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Benign Lymphoma: Your Guide

Posted on July 21, 2021
Medically reviewed by
Mark Levin, M.D.
Article written by
Maureen McNulty

Causes | Signs and Symptoms | Diagnosis | Treatments | Benign Lymphoma and Cancer | Get Support

Benign lymphoma is a tumor that develops from lymphocytes (a type of white blood cell that fights infection). Benign lymphoma, also called pseudolymphoma or benign lymphoid hyperplasia, is a rare noncancerous (benign) tumor made up of lymphocytes. Unlike other types of lymphoma, benign lymphoma is not cancer. Benign lymphoma may also be called follicular lymphoid hyperplasia or reactive lymphoid hyperplasia.

Benign means that a condition is not cancerous. Benign lymphoma occurs when many lymphocytes collect in one area, usually outside of the lymphatic system (the system that fights infection and removes waste from the body). Benign lymphoma cells often look like lymphoma when doctors view them under a microscope, but they don’t act the same way or cause as much harm.

Benign lymphoma can occur in many parts of the body, including the:

  • Skin
  • Mouth, tongue, or throat
  • Lungs
  • Gastrointestinal (digestive) system
  • Breasts

Causes of Benign Lymphoma

Experts don’t know what causes benign lymphoma. Some think that benign lymphoma is caused by irritation or inflammation. In some cases, researchers have found that certain risk factors may make benign lymphoma more likely. Benign lymphoma in the skin may be caused by insect bites, acupuncture treatments, body piercings, tattoos, and bacterial infections. In the lungs, benign lymphoma can be caused by autoimmune diseases, HIV infection, or common variable immune deficiency.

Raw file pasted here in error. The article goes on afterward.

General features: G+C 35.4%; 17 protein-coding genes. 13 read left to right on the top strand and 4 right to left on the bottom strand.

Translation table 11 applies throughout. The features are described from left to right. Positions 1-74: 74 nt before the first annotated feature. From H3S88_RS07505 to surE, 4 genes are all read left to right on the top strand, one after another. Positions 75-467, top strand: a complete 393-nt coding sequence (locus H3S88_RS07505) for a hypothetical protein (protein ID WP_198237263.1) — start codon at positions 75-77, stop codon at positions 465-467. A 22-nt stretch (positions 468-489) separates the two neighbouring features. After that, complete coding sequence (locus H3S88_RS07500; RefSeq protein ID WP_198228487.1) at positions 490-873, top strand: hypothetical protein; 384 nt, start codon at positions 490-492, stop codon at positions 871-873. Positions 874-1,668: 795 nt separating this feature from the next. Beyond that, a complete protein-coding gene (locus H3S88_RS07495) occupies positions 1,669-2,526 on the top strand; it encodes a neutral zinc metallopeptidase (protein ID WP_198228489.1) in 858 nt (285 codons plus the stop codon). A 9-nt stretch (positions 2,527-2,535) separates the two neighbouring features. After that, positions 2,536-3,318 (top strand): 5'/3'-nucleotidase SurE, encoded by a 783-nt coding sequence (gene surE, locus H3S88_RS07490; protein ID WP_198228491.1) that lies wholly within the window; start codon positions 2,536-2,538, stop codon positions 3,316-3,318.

In most cases, however, doctors can’t find any specific factor that may have caused the disease.

Signs and Symptoms of Benign Lymphoma

Benign lymphoma in different parts of the body leads to different signs and symptoms, such as the following:

  • Skin — Lumps or patches that appear skin-colored, red, purple, or brown
  • Eye — Swelling around the eyes, drooping eyelids, double vision, or other vision problems
  • Tongue — A slow-growing lump that may eventually grow large enough to block the airway
  • Lungs — Cough, shortness of breath, frequent infections, chest pain, fever, weight loss, or fatigue